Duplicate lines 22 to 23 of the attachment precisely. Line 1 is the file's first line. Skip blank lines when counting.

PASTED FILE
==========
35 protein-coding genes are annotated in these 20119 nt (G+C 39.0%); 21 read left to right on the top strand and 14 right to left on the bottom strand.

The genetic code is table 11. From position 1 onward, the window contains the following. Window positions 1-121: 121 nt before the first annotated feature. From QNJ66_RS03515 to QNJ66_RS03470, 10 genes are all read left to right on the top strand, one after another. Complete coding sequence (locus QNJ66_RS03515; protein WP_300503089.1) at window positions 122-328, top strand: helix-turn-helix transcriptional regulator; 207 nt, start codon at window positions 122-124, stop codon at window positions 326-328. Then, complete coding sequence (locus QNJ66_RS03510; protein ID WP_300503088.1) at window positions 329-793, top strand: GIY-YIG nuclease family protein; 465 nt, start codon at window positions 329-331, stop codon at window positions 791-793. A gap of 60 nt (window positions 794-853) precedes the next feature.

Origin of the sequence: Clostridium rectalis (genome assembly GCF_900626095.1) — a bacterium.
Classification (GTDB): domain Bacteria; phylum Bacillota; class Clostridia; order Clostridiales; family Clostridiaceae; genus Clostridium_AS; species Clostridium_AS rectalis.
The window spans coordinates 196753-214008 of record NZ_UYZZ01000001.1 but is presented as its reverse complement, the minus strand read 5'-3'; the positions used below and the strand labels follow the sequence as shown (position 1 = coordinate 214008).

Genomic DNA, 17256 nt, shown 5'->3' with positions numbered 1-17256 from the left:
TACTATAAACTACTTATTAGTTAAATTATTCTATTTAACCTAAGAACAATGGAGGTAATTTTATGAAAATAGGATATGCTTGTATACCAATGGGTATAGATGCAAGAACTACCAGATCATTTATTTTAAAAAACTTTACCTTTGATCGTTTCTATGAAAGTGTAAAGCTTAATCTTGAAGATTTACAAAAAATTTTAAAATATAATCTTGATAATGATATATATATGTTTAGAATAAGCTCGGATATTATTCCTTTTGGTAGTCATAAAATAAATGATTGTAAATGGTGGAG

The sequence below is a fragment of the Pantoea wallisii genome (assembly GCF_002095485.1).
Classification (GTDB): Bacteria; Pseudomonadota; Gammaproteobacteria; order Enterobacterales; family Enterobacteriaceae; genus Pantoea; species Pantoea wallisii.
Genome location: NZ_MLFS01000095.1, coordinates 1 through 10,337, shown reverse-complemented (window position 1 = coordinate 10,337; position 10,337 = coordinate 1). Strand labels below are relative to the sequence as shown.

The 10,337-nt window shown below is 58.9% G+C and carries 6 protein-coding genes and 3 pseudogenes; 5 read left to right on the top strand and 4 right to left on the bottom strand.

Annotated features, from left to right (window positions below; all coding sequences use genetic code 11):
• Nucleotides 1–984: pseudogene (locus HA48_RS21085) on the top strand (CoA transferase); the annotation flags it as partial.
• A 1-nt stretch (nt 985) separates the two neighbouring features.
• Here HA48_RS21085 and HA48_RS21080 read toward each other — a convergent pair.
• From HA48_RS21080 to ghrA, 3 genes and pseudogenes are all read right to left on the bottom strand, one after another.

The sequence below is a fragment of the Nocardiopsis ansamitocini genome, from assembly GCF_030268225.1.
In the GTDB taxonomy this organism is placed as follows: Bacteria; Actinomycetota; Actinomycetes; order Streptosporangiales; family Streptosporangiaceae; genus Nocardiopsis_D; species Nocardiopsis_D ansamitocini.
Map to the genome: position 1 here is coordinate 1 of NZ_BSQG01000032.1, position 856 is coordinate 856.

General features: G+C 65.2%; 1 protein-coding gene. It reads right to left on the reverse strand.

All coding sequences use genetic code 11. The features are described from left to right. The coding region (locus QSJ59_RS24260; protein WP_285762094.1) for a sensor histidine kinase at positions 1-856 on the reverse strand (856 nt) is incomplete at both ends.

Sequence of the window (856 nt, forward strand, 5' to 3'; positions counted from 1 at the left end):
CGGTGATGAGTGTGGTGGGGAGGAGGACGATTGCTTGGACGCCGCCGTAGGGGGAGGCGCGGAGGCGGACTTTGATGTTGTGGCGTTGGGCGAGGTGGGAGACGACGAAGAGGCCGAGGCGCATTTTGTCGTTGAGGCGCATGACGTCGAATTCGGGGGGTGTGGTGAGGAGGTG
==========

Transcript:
Sequence of the window (856 nt, forward strand, 5' to 3'; positions counted from 1 at the left end):
CGGTGATGAGTGTGGTGGGGAGGAGGACGATTGCTTGGACGCCGCCGTAGGGGGAGGCGCGGAGGCGGACTTTGATGTTGTGGCGTTGGGCGAGGTGGGAGACGACGAAGAGGCCGAGGCGCATTTTGTCGTTGAGGCGCATGACGTCGAATTCGGGGGGTGTGGTGAGGAGGTG